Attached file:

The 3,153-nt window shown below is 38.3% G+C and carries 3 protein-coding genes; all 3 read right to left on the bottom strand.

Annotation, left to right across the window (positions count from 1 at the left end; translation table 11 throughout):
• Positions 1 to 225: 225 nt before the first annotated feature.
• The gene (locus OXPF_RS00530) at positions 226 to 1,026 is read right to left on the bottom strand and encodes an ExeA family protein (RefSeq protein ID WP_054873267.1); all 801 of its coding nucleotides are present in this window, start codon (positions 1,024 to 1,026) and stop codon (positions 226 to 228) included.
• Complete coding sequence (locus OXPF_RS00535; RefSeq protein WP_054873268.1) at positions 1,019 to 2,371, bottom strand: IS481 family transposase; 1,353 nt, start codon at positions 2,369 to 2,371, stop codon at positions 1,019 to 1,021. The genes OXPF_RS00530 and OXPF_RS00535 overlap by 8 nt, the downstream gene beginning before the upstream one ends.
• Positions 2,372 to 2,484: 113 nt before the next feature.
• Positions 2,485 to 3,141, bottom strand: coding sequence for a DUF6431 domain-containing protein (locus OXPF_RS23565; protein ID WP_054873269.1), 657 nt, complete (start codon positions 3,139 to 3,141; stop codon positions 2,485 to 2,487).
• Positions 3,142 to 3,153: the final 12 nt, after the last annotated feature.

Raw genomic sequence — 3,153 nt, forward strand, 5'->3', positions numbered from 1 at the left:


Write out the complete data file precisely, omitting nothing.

The 3,153-nt window shown below is 38.3% G+C and carries 3 protein-coding genes; all 3 read right to left on the bottom strand.

Annotation, left to right across the window (positions count from 1 at the left end; translation table 11 throughout):
• Positions 1 to 225: 225 nt before the first annotated feature.
• The gene (locus OXPF_RS00530) at positions 226 to 1,026 is read right to left on the bottom strand and encodes an ExeA family protein (RefSeq protein ID WP_054873267.1); all 801 of its coding nucleotides are present in this window, start codon (positions 1,024 to 1,026) and stop codon (positions 226 to 228) included.
• Complete coding sequence (locus OXPF_RS00535; RefSeq protein WP_054873268.1) at positions 1,019 to 2,371, bottom strand: IS481 family transposase; 1,353 nt, start codon at positions 2,369 to 2,371, stop codon at positions 1,019 to 1,021. The genes OXPF_RS00530 and OXPF_RS00535 overlap by 8 nt, the downstream gene beginning before the upstream one ends.
• Positions 2,372 to 2,484: 113 nt before the next feature.
• Positions 2,485 to 3,141, bottom strand: coding sequence for a DUF6431 domain-containing protein (locus OXPF_RS23565; protein ID WP_054873269.1), 657 nt, complete (start codon positions 3,139 to 3,141; stop codon positions 2,485 to 2,487).
• Positions 3,142 to 3,153: the final 12 nt, after the last annotated feature.

Raw genomic sequence — 3,153 nt, forward strand, 5'->3', positions numbered from 1 at the left: